The West Baths


About the Site

The West Bath is the earliest example of the seven public baths found within the ruins of Jerash. They are thought to have been built in the early 2nd century, but they have not yet been excavated and it is entirely possible that they could date to the end of the 1st century. The baths are typically Roman in style, with the bathing rooms sitting at the center of a large court enclosed by porticoes. This was known as a palaestra, a recreation area where bathers gathered before or after and which was possibly used for sports. The baths themselves were made up of several rooms for hot, warm and cold bathing.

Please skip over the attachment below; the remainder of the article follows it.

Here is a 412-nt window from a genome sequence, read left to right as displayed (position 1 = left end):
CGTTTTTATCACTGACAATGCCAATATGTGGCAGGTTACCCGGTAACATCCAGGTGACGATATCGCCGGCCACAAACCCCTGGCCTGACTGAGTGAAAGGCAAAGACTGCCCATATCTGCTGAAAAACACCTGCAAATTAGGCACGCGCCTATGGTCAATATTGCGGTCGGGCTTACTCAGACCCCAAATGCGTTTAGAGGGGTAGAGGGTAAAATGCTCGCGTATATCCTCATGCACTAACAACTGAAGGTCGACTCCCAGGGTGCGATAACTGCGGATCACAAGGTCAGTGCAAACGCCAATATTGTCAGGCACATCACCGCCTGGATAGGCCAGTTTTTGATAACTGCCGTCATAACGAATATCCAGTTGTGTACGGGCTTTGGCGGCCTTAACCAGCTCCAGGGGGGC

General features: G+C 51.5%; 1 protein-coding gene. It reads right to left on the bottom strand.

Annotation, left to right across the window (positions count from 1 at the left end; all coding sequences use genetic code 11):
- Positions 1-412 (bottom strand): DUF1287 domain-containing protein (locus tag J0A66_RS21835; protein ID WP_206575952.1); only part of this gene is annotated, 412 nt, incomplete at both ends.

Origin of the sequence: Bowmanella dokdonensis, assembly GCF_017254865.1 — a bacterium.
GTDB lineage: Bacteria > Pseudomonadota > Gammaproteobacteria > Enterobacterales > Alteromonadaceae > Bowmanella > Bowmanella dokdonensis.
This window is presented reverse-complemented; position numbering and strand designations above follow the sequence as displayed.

Originally a three room complex, the baths were enlarged in the 3rd century on a perfectly symmetrical (imperial) plan. A remarkable feature of this structure is the large system of vaults that covered the bathing rooms, in particular the cupolas. While concrete cupolas were often standard roofing for Roman baths, the West Bath cupolas were constructed from stone and were remarkably strong. One of these has survived the centuries and been perfectly conserved till today. It is the earliest known structure of this type still in situ in the world.



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